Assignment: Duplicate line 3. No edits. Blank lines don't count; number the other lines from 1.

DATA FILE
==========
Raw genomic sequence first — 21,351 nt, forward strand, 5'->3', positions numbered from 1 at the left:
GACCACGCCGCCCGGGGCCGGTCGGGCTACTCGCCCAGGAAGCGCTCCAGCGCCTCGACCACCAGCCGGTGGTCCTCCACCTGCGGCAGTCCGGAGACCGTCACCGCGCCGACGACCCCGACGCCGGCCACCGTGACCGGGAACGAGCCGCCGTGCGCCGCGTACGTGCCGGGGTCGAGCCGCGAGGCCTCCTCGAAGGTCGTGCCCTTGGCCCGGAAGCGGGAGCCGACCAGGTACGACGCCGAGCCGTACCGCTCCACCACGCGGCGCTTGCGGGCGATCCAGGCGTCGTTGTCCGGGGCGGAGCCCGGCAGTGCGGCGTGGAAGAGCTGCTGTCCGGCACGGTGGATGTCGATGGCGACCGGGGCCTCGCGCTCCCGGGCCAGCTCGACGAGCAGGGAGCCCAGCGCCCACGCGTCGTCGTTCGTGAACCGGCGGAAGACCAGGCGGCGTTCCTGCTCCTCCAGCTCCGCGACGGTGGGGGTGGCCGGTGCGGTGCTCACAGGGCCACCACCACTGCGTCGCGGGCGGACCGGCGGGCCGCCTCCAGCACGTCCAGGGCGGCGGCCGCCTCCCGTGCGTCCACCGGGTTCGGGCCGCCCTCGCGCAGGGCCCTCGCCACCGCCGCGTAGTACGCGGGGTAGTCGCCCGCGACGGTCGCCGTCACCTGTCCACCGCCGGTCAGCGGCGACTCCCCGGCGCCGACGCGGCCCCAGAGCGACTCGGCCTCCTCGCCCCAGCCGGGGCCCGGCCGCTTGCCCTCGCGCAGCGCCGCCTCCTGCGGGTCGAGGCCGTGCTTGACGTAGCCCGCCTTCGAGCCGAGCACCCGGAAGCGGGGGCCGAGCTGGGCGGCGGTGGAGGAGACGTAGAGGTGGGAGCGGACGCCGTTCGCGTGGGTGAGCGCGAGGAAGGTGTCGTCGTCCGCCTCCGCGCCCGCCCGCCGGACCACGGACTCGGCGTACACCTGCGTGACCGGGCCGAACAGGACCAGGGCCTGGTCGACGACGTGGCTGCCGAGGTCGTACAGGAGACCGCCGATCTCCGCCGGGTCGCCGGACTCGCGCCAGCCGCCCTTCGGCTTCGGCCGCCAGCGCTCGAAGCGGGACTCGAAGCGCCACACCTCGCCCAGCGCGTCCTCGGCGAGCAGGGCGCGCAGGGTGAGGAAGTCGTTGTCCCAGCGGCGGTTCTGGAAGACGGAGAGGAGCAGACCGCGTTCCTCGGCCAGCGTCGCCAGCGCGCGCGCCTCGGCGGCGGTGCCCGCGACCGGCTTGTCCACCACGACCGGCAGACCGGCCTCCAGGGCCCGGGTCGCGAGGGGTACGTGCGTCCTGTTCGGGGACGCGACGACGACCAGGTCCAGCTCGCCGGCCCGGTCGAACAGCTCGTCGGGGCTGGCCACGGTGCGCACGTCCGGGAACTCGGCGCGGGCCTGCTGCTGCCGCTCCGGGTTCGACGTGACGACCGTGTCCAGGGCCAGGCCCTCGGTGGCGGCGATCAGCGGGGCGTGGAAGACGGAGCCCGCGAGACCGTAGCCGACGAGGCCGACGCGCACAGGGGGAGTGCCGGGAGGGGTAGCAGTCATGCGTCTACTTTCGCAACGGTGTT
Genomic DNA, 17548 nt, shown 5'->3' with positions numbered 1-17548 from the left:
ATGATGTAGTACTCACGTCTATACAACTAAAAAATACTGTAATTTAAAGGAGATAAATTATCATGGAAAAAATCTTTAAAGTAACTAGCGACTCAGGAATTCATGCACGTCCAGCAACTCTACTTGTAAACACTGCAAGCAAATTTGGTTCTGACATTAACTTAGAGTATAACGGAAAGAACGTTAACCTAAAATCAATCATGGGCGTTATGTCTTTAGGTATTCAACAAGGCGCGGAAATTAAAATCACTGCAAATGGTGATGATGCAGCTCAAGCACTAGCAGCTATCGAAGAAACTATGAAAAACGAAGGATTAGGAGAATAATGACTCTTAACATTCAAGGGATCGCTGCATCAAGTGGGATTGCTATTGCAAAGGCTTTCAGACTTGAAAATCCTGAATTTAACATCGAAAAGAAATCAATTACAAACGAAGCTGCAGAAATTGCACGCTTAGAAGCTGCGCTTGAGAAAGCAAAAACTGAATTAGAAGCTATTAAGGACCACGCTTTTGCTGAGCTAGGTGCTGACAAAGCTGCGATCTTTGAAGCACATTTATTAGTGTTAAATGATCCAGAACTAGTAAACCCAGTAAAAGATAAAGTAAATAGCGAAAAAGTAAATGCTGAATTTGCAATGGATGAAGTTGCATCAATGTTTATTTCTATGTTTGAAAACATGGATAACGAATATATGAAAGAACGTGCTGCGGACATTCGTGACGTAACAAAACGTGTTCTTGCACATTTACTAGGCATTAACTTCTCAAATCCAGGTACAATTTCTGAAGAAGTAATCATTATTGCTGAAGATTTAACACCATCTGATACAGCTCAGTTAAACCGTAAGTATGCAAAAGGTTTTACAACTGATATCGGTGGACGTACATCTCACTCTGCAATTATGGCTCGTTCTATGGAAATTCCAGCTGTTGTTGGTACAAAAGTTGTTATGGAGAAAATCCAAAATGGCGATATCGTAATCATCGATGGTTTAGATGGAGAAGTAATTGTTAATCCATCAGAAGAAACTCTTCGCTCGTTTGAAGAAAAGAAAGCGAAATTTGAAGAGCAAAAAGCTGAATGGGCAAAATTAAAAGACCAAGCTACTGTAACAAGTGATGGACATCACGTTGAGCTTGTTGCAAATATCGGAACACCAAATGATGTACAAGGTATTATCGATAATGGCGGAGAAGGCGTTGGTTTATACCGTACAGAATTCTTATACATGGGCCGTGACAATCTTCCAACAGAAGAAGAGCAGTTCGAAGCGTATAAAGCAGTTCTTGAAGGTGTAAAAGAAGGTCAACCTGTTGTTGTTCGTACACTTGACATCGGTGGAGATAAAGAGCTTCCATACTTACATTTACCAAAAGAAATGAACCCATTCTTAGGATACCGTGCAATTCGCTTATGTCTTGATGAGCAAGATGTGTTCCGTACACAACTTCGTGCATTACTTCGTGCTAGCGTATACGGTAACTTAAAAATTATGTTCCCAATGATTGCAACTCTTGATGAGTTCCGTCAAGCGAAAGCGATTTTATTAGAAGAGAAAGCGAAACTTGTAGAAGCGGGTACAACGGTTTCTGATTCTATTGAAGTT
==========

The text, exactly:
Genomic DNA, 17548 nt, shown 5'->3' with positions numbered 1-17548 from the left: